How to Get a Job at Tesla Early in Your Career

How to Get a Job at Tesla Early in Your Career

  • Tamer Shaheen is a mechanical design engineer at Serve Robotics and a former Tesla engineer.
  • When he applies for a job, he always sends his portfolio along with his resume.
  • He says sending in a portfolio and keeping a master list of questions helps him land jobs.

I graduated as an engineer in April 2021 and started at Tesla a month later in a full-time contract position as a mechanical design engineer.

I recently left for a startup called Serve Robotics, an autonomous and sustainable delivery service. I know my portfolio helped me get both jobs.

When I started applying for jobs while still a student, I barely got any interviews. I would have to go through 10 to 15 interviews to get a job offer.

I was super nervous and felt unprepared. But through extensive research, trial and error, and many failures, I found a method that worked for me. These are my tips for landing a job as a mechanical engineer.

Keep a master list of technical questions

For many of these engineering roles, you must pass a technical interview. I had my first technical interview in the second year of school. I was surprised by the complexity of some questions. But with each interview I did, I became less and less nervous because I started accumulating resources.

I did more than 10 interviews at Apple, three or four at Tesla and several other interviews at startups. I learned that companies often ask similar questions. So, at the end of each interview, I wrote down the questions they asked me. If I didn’t already know the answer, I’d figure out how to answer it.

I kept a master list of technical questions and went through that list before an interview. It helped me not to be caught off guard.

Resume of Tamer Shaheen.

Shaheen added color to make her resume stand out.

Tamer Shaheen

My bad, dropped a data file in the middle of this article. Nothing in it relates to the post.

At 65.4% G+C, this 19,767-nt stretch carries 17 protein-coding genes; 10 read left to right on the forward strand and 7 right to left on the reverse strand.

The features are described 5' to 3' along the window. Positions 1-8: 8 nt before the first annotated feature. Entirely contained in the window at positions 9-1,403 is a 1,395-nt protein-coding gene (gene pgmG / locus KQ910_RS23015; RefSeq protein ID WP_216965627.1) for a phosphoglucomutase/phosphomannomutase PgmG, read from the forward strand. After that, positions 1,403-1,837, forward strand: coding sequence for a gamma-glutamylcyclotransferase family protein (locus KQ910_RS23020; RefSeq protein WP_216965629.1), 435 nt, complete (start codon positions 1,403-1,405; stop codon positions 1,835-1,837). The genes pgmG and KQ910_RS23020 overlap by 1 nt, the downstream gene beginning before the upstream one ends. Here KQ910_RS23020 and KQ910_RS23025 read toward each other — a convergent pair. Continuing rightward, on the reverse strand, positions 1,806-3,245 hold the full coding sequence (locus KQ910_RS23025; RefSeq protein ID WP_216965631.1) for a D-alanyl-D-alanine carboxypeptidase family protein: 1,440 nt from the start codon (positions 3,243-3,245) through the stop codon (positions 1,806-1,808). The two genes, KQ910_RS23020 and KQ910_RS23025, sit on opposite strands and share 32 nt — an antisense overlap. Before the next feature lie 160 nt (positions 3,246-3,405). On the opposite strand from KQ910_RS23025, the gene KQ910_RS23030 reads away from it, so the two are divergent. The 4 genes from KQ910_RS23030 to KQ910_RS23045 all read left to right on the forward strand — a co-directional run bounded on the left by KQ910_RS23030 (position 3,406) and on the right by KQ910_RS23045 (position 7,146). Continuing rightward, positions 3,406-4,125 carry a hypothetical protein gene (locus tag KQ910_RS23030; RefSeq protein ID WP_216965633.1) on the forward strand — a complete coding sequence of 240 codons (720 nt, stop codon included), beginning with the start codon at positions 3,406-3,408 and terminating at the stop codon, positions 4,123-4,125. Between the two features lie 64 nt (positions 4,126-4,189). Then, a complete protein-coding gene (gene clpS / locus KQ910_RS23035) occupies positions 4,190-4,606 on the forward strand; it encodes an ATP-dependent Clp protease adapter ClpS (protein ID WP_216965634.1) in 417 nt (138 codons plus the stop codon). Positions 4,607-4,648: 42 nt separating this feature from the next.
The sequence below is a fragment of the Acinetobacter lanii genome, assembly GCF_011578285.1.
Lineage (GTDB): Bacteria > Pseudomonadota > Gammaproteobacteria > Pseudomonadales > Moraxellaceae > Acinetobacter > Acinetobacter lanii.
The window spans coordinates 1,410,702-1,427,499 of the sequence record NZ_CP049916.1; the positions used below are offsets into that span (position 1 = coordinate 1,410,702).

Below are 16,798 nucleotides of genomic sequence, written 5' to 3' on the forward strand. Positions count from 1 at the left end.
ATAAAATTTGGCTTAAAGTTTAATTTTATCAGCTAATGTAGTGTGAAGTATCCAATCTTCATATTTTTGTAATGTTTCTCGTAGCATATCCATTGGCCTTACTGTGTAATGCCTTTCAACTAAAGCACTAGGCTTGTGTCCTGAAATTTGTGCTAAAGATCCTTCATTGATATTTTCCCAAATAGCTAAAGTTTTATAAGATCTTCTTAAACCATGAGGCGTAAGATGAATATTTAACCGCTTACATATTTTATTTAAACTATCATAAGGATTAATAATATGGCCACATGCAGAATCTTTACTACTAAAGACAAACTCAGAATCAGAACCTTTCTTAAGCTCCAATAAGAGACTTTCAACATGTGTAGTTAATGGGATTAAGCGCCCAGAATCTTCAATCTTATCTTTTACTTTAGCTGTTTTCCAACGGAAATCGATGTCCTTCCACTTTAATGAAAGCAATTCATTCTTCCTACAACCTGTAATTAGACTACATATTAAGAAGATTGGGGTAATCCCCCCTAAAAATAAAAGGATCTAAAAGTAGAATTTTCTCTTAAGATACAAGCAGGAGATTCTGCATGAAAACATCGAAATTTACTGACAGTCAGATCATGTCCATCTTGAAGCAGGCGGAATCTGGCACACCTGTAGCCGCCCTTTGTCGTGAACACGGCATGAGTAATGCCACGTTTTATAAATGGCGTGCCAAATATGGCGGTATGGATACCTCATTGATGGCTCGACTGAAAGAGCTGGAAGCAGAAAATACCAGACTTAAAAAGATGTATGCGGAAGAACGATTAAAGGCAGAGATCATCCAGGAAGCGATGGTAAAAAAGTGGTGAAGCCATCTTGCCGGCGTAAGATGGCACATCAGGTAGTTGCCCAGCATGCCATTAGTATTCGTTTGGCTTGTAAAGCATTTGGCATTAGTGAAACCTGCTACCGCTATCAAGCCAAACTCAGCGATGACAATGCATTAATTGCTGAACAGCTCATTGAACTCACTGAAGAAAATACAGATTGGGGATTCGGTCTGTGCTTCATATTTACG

I redesigned my resume to stand out from the crowd

I had a very traditional resume at first – everything was black and white with typical fonts and all in one column. I was not called back for many interviews. So I tried something different.

My resume is still only one page long, but I split it into two columns and divided it into four distinct sections: experience, skills, projects, and education. The result was a more aesthetically pleasing and easier to read resume.

When deciding what to include in the bullet points under each job, I think of three things:

  1. First, I make a list of all the important mechanical engineering skills I need for the job I’m applying for.
  2. Then, I think about which of my skills I want to highlight.
  3. Finally, I turn every skill I have into a chip.

My CV allowed me to stand out and highlight my best skills. But I think the real change for me was sending it along with my portfolio as a PDF when I applied for jobs, or even when I networked on LinkedIn.

This is what my visual portfolio looks like

Tamer Shaheen's wallet.

Shaheen always includes images as it makes it easier for investigators to browse his projects.

Tamer Shaheen


I have never received negative comments for sending my portfolio with my CV. I think as human beings we prefer looking at pictures to reading words. It also makes it easy for companies to browse your experiences.

For my portfolio, I made three columns and included a photo.

Under each photo I explain what I did for the project – the first bullet point is really just an overview. In the next point, I talk about what I did. In the “how to” section, I explain things like the software or the manufacturing process I did. I try to include keywords and terminologies that would show someone my knowledge and the value I brought to the project.

I also try to include as many numbers as possible. I try to quantify the positive influence of the project.

Interviewers always end up asking me about my projects. It’s a great conversation starter and makes you memorable to someone going through resume after resume.

I’m sharing these models so you don’t have to be as nervous as me

When I first started applying for jobs, I was super nervous and didn’t know what to expect. I share these models so that other people are less nervous than me. I’ve shared my experiences on YouTube and received feedback from people saying my formats have helped them get jobs at Apple and General Motors. I even have friends who use similar models. I’m really happy to see it working.

Here is the link to my Canva template for my resume and portfolio. It worked for me. Hope this will work for you. I know this method has helped me and others. It’s just a matter of being consistent and keeping your work up to date.

Leave a Reply

Your email address will not be published.